DOJ asks SCOTUS to reject Trump’s secret documents appeal

Donald Trump

FILE – President Donald Trump’s Mar-a-Lago estate is seen from the media van in the presidential motorcade in Palm Beach, Fla., March 24, 2018, en route to Trump International Golf Club in West Palm Beach, Fla. The FBI search of Donald Trump’s Florida estate has spawned a parallel special master process that this month slowed down a criminal investigation and exposed simmering tensions between Justice Department prosecutors and lawyers for the former president. The probe into the presence of top-secret information at Mar-a-Lago continues. (AP Photo/Carolyn Kaster, File)

(NewsNation) — The U.S. Department of Justice has asked the U.S. Supreme Court to reject an appeal from former President Donald Trump’s legal team to step into the fight over classified documents seized from his Florida home, Mar-a-Lago. 

Trump’s team filed an emergency appeal asking the court to permit a “special master” to review 100 classified documents seized from his home after an appeals court ruled against him.

In its 34-page response Tuesday, the DOJ argued the former president’s legal team’s claims had no merit, claiming the documents include “extraordinarily sensitive government records.”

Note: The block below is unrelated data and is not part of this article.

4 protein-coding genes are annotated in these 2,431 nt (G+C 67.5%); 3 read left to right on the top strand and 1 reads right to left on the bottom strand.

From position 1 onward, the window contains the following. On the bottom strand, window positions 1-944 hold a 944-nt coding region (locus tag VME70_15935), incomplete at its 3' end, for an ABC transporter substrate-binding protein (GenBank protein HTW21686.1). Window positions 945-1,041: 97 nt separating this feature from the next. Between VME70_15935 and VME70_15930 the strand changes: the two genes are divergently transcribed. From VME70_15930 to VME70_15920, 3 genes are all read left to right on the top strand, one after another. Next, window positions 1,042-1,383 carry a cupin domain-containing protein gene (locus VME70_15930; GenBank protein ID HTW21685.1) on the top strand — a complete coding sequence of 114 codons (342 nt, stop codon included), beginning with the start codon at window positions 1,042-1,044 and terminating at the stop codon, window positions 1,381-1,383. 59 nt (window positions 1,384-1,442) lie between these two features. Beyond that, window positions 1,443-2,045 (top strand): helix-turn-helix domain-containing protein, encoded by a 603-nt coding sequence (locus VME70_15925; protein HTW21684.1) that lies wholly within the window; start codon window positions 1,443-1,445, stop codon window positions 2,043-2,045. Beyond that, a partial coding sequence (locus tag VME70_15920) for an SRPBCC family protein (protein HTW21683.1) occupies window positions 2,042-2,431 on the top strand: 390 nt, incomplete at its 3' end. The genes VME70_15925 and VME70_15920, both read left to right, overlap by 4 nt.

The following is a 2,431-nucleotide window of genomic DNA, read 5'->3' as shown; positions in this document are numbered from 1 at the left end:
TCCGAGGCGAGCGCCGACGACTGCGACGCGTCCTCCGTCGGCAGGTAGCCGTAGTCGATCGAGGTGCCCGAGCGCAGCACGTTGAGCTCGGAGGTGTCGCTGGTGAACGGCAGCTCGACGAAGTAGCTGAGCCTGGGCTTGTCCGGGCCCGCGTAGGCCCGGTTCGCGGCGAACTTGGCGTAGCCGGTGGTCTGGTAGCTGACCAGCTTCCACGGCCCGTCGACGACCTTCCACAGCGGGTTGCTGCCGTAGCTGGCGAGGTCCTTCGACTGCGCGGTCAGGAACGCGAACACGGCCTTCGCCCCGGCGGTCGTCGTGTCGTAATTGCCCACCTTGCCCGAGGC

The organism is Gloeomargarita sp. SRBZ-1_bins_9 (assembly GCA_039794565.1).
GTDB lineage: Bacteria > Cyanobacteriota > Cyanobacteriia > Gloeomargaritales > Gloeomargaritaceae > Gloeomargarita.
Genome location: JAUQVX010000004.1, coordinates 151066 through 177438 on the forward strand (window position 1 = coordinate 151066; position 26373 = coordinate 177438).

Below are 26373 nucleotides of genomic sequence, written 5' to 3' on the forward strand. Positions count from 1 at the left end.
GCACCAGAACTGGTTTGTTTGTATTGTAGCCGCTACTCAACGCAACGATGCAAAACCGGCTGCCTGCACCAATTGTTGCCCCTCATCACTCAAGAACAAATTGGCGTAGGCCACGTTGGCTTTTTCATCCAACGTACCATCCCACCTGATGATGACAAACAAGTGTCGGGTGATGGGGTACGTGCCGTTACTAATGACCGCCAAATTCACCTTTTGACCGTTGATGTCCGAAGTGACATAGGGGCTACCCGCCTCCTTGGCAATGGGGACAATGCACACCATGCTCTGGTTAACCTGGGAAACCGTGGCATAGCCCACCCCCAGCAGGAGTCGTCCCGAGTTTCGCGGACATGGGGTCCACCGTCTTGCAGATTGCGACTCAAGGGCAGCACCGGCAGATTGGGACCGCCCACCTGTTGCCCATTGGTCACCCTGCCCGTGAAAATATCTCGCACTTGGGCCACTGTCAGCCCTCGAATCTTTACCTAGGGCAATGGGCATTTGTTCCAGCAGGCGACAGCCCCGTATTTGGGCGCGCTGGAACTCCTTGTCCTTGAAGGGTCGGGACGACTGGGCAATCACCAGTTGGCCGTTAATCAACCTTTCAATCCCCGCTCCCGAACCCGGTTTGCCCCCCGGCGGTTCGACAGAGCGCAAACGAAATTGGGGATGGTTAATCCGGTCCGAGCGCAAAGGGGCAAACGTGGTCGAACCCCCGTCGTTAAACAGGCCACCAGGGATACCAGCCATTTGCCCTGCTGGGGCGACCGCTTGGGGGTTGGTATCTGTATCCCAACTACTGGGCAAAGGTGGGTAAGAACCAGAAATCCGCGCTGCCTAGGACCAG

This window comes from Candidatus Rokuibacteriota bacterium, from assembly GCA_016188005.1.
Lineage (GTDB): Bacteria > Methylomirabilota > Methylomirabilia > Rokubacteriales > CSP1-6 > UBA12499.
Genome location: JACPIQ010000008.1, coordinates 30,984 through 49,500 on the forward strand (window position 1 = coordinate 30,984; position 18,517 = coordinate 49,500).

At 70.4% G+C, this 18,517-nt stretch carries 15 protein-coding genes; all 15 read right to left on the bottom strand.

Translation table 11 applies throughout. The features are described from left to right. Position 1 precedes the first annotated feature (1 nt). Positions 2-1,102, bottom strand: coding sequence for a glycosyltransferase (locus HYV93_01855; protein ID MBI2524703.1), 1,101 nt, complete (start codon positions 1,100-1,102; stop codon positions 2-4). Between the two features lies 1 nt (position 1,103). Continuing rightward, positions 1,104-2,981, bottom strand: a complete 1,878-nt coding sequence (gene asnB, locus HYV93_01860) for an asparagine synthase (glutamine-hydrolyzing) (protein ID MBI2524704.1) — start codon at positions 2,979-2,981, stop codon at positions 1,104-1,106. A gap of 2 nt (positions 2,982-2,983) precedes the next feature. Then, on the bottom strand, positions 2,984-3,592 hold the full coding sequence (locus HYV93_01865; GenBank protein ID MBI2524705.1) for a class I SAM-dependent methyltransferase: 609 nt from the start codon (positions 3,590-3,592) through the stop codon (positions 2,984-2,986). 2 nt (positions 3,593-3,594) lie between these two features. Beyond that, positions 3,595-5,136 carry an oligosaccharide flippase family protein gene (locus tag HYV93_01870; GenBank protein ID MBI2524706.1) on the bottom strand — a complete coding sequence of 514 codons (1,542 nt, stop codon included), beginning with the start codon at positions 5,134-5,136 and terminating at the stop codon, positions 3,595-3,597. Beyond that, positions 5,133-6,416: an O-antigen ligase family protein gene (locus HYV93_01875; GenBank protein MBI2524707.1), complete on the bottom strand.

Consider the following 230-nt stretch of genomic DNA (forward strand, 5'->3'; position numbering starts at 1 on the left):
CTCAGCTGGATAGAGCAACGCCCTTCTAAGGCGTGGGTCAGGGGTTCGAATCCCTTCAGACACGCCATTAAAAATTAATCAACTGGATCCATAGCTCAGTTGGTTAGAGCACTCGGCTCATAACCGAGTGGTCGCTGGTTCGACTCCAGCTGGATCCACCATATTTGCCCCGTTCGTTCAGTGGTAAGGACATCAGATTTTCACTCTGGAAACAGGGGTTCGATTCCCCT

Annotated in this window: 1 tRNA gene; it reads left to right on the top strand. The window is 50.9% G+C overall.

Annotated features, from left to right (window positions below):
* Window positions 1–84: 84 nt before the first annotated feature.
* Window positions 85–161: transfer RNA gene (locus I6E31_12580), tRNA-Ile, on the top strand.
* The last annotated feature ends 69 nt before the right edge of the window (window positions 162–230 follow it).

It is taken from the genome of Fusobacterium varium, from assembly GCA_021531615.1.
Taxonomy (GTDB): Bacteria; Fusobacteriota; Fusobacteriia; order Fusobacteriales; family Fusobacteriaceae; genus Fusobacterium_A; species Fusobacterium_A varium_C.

“Indeed, because applicant (Trump’s legal team) has no plausible claims of ownership of or privilege in the documents bearing classification markings…he will suffer no harm at all from a temporary stay of the special master’s review of those materials while the government’s appeal proceeds,” the DOJ filing said. 

Last month a panel of federal judges — including two Trump appointees — sided with the DOJ, limiting the special master’s scope of review in this case. The panel agreed with the Justice Department’s argument there was no legal basis for the special master to conduct a separate review of the documents. 

Trump’s legal team told the Supreme Court it was vital for the special master to have access to, “determine whether documents bearing classification markings are in fact classified, and regardless of classification, whether those records are personal records or Presidential records.”

His legal team argues Trump had “absolute authority” over deciding to declassify documents while he was president.

The Justice Department disputed these claims in Tuesday’s filing, saying there was no evidence to support the president has that authority.

In August the FBI seized 11,000 documents total, including 100 with classified markings. 

The Associated Press contributed to this report.

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